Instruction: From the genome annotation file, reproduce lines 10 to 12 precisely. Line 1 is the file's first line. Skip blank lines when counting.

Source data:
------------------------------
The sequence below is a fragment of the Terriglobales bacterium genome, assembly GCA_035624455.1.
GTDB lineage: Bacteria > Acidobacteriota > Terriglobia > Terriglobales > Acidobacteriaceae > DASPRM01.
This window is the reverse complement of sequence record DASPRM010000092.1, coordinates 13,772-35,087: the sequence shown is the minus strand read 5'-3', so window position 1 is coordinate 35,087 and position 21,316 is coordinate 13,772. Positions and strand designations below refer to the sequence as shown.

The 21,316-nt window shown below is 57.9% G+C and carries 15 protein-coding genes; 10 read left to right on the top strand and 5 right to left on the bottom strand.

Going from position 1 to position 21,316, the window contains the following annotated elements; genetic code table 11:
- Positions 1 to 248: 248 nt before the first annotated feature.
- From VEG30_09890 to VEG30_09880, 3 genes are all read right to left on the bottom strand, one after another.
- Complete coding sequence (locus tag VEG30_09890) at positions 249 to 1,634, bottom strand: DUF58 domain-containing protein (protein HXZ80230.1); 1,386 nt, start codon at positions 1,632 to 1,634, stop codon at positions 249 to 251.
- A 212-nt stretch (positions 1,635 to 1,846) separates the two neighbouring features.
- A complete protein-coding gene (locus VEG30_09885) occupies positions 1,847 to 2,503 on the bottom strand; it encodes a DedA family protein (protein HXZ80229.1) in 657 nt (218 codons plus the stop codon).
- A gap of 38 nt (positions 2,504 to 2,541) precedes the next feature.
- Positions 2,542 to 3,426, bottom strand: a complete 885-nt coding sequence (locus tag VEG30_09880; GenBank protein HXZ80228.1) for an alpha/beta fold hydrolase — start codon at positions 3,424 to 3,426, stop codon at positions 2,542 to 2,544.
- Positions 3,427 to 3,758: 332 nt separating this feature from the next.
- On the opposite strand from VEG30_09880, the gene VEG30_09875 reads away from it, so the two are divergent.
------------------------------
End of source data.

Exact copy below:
- A complete protein-coding gene (locus VEG30_09885) occupies positions 1,847 to 2,503 on the bottom strand; it encodes a DedA family protein (protein HXZ80229.1) in 657 nt (218 codons plus the stop codon).
- A gap of 38 nt (positions 2,504 to 2,541) precedes the next feature.
- Positions 2,542 to 3,426, bottom strand: a complete 885-nt coding sequence (locus tag VEG30_09880; GenBank protein HXZ80228.1) for an alpha/beta fold hydrolase — start codon at positions 3,424 to 3,426, stop codon at positions 2,542 to 2,544.